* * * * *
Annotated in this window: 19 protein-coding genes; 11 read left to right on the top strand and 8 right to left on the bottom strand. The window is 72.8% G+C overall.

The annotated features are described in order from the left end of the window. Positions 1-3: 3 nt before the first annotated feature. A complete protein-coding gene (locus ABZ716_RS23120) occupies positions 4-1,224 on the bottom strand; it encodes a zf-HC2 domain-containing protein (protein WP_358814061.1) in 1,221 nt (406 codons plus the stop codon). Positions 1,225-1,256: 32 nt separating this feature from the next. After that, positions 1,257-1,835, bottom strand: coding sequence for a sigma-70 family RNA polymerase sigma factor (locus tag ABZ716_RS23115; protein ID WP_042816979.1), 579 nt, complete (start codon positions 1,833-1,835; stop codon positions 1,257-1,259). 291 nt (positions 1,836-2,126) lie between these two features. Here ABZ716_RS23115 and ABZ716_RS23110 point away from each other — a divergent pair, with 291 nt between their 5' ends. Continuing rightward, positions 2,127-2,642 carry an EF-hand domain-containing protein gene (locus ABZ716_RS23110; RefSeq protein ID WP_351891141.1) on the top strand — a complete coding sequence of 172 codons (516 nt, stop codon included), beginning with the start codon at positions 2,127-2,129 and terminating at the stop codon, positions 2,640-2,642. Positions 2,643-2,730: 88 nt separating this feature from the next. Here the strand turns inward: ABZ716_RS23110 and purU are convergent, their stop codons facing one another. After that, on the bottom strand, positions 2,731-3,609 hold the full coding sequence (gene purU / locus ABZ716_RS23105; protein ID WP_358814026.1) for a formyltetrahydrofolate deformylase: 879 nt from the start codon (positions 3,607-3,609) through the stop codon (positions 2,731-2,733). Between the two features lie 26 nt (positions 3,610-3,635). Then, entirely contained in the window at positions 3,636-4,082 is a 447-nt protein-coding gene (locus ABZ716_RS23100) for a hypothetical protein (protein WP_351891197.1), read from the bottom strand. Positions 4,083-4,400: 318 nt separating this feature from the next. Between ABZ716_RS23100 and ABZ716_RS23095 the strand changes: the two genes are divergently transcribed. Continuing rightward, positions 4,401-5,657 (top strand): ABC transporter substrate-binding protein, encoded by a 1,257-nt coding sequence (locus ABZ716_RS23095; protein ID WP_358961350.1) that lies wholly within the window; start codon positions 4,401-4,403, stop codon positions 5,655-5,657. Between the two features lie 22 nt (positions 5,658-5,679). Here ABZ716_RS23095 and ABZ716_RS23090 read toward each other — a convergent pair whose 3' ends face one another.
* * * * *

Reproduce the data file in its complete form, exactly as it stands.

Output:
Annotated in this window: 19 protein-coding genes; 11 read left to right on the top strand and 8 right to left on the bottom strand. The window is 72.8% G+C overall.

The annotated features are described in order from the left end of the window. Positions 1-3: 3 nt before the first annotated feature. A complete protein-coding gene (locus ABZ716_RS23120) occupies positions 4-1,224 on the bottom strand; it encodes a zf-HC2 domain-containing protein (protein WP_358814061.1) in 1,221 nt (406 codons plus the stop codon). Positions 1,225-1,256: 32 nt separating this feature from the next. After that, positions 1,257-1,835, bottom strand: coding sequence for a sigma-70 family RNA polymerase sigma factor (locus tag ABZ716_RS23115; protein ID WP_042816979.1), 579 nt, complete (start codon positions 1,833-1,835; stop codon positions 1,257-1,259). 291 nt (positions 1,836-2,126) lie between these two features. Here ABZ716_RS23115 and ABZ716_RS23110 point away from each other — a divergent pair, with 291 nt between their 5' ends. Continuing rightward, positions 2,127-2,642 carry an EF-hand domain-containing protein gene (locus ABZ716_RS23110; RefSeq protein ID WP_351891141.1) on the top strand — a complete coding sequence of 172 codons (516 nt, stop codon included), beginning with the start codon at positions 2,127-2,129 and terminating at the stop codon, positions 2,640-2,642. Positions 2,643-2,730: 88 nt separating this feature from the next. Here the strand turns inward: ABZ716_RS23110 and purU are convergent, their stop codons facing one another. After that, on the bottom strand, positions 2,731-3,609 hold the full coding sequence (gene purU / locus ABZ716_RS23105; protein ID WP_358814026.1) for a formyltetrahydrofolate deformylase: 879 nt from the start codon (positions 3,607-3,609) through the stop codon (positions 2,731-2,733). Between the two features lie 26 nt (positions 3,610-3,635). Then, entirely contained in the window at positions 3,636-4,082 is a 447-nt protein-coding gene (locus ABZ716_RS23100) for a hypothetical protein (protein WP_351891197.1), read from the bottom strand. Positions 4,083-4,400: 318 nt separating this feature from the next. Between ABZ716_RS23100 and ABZ716_RS23095 the strand changes: the two genes are divergently transcribed. Continuing rightward, positions 4,401-5,657 (top strand): ABC transporter substrate-binding protein, encoded by a 1,257-nt coding sequence (locus ABZ716_RS23095; protein ID WP_358961350.1) that lies wholly within the window; start codon positions 4,401-4,403, stop codon positions 5,655-5,657. Between the two features lie 22 nt (positions 5,658-5,679). Here ABZ716_RS23095 and ABZ716_RS23090 read toward each other — a convergent pair whose 3' ends face one another.